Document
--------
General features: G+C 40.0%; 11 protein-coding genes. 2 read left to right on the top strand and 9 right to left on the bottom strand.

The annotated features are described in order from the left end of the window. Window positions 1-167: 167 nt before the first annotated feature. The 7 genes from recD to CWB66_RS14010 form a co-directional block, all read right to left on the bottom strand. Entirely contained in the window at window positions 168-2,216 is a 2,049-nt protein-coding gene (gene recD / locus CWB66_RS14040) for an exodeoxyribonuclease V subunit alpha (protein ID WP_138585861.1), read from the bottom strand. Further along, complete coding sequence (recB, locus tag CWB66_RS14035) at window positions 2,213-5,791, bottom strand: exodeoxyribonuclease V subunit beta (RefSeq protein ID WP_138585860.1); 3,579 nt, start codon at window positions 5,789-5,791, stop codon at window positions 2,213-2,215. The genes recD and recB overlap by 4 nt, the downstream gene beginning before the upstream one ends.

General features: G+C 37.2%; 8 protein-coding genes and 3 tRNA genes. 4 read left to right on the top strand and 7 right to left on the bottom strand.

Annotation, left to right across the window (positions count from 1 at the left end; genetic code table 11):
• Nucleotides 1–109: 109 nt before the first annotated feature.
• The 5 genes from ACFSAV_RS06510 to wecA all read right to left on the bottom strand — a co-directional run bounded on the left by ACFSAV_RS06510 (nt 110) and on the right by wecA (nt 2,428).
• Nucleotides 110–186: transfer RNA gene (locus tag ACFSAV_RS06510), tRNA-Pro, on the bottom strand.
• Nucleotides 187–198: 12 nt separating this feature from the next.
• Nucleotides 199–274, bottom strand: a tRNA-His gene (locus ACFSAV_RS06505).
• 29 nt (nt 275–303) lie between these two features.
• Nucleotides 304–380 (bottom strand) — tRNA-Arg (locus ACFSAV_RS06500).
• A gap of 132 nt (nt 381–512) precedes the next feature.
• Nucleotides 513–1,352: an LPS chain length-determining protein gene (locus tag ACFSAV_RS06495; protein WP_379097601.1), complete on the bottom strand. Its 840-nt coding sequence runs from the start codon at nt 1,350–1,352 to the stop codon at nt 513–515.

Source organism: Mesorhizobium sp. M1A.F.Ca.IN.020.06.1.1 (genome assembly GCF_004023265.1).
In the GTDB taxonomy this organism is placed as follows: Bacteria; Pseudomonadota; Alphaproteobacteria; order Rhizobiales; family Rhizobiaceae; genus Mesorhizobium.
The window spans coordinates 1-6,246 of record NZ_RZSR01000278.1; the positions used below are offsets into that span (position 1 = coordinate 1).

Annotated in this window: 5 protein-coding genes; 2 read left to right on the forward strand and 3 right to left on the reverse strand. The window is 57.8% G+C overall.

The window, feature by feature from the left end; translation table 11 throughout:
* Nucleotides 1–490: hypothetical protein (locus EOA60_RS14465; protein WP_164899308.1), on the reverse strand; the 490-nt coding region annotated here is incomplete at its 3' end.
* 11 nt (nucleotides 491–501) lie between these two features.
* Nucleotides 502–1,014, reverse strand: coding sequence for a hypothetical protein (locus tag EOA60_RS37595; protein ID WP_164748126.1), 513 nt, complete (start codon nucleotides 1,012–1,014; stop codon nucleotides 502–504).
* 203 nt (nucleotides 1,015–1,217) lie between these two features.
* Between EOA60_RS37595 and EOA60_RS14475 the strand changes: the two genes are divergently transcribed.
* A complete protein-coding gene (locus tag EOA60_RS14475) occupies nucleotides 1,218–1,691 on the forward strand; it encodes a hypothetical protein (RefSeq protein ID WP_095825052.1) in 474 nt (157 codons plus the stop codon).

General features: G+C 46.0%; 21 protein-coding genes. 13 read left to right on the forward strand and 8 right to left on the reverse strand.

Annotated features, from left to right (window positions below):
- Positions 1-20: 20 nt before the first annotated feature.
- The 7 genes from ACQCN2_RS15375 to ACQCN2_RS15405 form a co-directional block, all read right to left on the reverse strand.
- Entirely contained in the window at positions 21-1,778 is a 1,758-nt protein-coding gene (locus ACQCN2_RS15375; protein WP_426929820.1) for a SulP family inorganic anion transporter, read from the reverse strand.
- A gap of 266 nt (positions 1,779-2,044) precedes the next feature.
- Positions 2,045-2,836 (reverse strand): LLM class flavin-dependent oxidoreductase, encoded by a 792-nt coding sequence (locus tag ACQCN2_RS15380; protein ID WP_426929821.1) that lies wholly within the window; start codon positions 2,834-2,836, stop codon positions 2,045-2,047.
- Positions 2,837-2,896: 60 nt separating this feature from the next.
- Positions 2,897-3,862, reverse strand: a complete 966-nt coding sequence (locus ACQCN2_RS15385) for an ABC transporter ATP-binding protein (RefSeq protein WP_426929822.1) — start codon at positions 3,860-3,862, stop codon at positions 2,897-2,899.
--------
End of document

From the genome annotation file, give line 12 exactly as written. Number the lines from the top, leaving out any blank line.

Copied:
• A gap of 132 nt (nt 381–512) precedes the next feature.